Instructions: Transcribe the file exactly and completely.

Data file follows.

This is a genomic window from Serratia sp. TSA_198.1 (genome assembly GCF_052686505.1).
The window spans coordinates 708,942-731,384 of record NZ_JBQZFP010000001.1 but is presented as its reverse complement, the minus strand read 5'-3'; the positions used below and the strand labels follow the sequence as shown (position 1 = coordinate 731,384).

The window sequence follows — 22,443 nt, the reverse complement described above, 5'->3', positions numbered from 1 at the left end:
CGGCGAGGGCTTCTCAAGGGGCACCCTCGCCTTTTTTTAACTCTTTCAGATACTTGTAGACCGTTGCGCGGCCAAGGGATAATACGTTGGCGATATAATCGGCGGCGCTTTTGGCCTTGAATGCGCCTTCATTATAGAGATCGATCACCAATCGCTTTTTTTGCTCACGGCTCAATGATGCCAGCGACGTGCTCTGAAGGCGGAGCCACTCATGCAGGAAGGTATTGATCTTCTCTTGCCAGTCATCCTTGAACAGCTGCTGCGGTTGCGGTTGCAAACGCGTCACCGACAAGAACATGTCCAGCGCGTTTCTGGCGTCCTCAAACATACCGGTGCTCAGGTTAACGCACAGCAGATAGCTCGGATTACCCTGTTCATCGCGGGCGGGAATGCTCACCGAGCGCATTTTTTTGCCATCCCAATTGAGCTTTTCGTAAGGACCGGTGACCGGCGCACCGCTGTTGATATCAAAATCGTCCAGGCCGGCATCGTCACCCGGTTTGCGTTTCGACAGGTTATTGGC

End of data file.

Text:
This is a genomic window from Serratia sp. TSA_198.1 (genome assembly GCF_052686505.1).
The window spans coordinates 708,942-731,384 of record NZ_JBQZFP010000001.1 but is presented as its reverse complement, the minus strand read 5'-3'; the positions used below and the strand labels follow the sequence as shown (position 1 = coordinate 731,384).

The window sequence follows — 22,443 nt, the reverse complement described above, 5'->3', positions numbered from 1 at the left end:
CGGCGAGGGCTTCTCAAGGGGCACCCTCGCCTTTTTTTAACTCTTTCAGATACTTGTAGACCGTTGCGCGGCCAAGGGATAATACGTTGGCGATATAATCGGCGGCGCTTTTGGCCTTGAATGCGCCTTCATTATAGAGATCGATCACCAATCGCTTTTTTTGCTCACGGCTCAATGATGCCAGCGACGTGCTCTGAAGGCGGAGCCACTCATGCAGGAAGGTATTGATCTTCTCTTGCCAGTCATCCTTGAACAGCTGCTGCGGTTGCGGTTGCAAACGCGTCACCGACAAGAACATGTCCAGCGCGTTTCTGGCGTCCTCAAACATACCGGTGCTCAGGTTAACGCACAGCAGATAGCTCGGATTACCCTGTTCATCGCGGGCGGGAATGCTCACCGAGCGCATTTTTTTGCCATCCCAATTGAGCTTTTCGTAAGGACCGGTGACCGGCGCACCGCTGTTGATATCAAAATCGTCCAGGCCGGCATCGTCACCCGGTTTGCGTTTCGACAGGTTATTGGC